Well, unfortunately we didn't get the exact results we wanted this morning at Chase's cardiology appointment. I would've loved to hear, "Everything looks great! See you in six months!" But it was not to be so for us today.
We managed to get his height, weight, o2 saturation (81) and bp's on 3 of his 4 limbs. He was NOT a happy camper through any of that! We didn't have to do an EKG (yay!), so we waited and waited and waited (about an hour and a half) to do the echo. Between a bottle, paci, monkey and PlumVision on my iPhone, he managed to lay pretty durn still for the echo! I was very pleased and surprised!
We returned to the exam room and waited to see Dr. Horne. When he came in, he had a pretty good smile on his face, so my heart leaped for joy! Then he started out by saying those echo pics were THE BEST pics he's EVER SEEN of ANY HYPOPLAST! I was elated! I thought he was saying that Chase was in tip-top shape and couldn't BE any better if he tried!!! But quickly, I realized he was just commenting on how great the pictures from the echo were and not necessarily WHAT the pictures revealed (does that make sense)? Basically, he got FANTASTIC pictures of Chase's pulmonary arteries -- pictures of things he's never been able to see before on previous pics. With that being the case, what he was able to see was that Chase's left pulmonary artery has a narrowing in it of about 3mm (the right side is about 7 or 8mm). He hadn't seen this before because he had never seen good pictures of Chase's pulmonary arteries. What this means is that his left lung is not getting as much blood flow as the right lung, and in the future if this were to be left untreated, it could cause some real issues. Dr. Horne is planning to contact the staff at MUSC and discuss Chase's case, but most likely they will want to send him down for a cath procedure in January. This will allow them to get a better look at his PA's and potentially do some repair work if necessary, such as ballooning the narrowing (not likely since this is a VERY temporary fix) or inserting a stent to help widen the narrow section. Interestingly enough, the narrow section of his left PA is the exact spot where they would be connecting his IVC (inferior vena cava) to his PA during the Fontan surgery, which he'll most likely have around age 3. So I don't know what (if any) impact that has, whether it's good or bad, etc. We'll obviously know much more after the cath procedure in January.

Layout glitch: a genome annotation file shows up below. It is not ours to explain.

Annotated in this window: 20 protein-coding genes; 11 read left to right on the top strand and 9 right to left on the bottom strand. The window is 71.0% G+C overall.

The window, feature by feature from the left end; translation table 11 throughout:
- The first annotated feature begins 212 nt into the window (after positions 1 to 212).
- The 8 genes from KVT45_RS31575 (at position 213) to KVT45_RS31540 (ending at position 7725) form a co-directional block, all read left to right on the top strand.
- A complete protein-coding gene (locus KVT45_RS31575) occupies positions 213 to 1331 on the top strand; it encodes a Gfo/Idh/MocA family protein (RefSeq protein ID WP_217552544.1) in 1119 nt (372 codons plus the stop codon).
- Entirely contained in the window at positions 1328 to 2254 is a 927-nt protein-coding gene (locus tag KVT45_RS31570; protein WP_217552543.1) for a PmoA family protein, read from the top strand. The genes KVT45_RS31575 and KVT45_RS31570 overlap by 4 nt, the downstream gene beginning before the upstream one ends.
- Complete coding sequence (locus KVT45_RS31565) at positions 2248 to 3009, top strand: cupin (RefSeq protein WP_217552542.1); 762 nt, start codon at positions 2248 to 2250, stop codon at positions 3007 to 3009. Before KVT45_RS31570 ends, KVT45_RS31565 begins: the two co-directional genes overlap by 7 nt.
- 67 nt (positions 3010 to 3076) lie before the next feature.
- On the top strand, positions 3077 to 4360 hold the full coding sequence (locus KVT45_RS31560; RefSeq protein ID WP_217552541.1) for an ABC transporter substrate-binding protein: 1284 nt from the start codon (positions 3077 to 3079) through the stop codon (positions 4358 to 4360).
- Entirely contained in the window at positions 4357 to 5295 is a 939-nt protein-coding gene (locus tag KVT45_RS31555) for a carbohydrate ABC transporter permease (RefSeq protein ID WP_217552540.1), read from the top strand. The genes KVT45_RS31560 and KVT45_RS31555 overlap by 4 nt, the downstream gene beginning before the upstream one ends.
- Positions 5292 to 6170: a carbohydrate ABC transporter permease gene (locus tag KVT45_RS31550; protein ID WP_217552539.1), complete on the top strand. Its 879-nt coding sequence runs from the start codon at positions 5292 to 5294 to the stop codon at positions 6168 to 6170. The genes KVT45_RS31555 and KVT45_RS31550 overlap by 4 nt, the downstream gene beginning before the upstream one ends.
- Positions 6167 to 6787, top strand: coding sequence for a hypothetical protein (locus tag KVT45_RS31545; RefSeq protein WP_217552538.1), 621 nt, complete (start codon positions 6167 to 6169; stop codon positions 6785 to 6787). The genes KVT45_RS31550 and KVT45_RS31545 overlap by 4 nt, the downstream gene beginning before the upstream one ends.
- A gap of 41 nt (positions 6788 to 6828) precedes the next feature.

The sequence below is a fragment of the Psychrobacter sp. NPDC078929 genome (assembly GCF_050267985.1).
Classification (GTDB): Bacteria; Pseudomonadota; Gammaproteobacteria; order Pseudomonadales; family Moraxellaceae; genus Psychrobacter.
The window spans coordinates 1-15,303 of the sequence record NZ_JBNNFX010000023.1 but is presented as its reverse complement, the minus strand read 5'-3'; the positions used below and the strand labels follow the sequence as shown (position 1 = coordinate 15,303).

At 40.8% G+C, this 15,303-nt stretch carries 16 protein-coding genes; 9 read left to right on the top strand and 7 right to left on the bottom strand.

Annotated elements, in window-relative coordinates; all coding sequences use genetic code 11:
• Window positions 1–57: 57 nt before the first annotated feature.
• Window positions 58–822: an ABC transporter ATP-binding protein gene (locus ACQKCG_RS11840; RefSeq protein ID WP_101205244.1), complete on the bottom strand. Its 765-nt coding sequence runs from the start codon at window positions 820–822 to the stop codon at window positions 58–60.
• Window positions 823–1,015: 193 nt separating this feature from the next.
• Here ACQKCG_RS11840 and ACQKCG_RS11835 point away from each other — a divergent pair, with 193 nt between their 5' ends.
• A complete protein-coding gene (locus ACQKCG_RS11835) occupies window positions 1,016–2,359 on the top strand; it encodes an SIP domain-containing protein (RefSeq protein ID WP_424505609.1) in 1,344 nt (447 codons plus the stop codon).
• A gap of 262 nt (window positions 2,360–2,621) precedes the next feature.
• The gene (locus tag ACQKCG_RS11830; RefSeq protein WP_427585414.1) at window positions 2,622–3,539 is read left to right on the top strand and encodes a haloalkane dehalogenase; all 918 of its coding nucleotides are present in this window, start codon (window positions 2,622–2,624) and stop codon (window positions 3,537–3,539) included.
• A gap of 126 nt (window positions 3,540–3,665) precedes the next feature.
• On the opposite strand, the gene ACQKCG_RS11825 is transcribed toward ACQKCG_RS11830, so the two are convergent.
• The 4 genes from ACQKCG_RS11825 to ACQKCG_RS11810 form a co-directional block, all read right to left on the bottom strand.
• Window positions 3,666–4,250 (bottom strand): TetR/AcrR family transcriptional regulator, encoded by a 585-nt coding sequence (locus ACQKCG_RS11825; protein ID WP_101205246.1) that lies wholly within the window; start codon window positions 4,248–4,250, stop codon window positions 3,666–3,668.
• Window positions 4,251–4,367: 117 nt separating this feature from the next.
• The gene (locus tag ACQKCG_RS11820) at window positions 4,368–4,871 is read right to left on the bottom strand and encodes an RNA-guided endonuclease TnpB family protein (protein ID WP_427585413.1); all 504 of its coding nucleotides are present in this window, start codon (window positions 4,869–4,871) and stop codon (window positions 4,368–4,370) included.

Unfortunately this is not at all the news we were hoping and praying for. Those of you who have been following Chase's story for a while will know that he is NOT good with anesthesia, so we'll most likely have a 3 or 4 day stay at MUSC for his cath procedure. I HATE HATE HATE knowing they'll have to intubate him again. I hate that he'll have to go under general anesthesia again. I hate the risks involved with cath procedures. Hate it all!
SO, on the upside of things, Dr. Horne didn't see ANY (other) issues, problems or concerns, which is GREAT news! And honestly, there is only one way to look at the problem that was discovered today: It is a blessing. Plain and simple. Long story short, they've NEVER seen such good pics of Chase's PAs. It could be that the narrowing has been there for quite some time, and maybe it's narrowed more over time. Without the great pics we got today, we would've left with a great report and been blissfully ignorant, until all of a sudden who knows how long from now we discover his left lung isn't getting adequate blood flow, and suddenly there's a HUGE problem to address, rather than a little "issue" to correct at this time. God is truly in this. He helped Chase be still and helped the echo tech get good pictures and showed Dr. Horne exactly what he needed to see to prevent a little problem from turning into something much, much worse.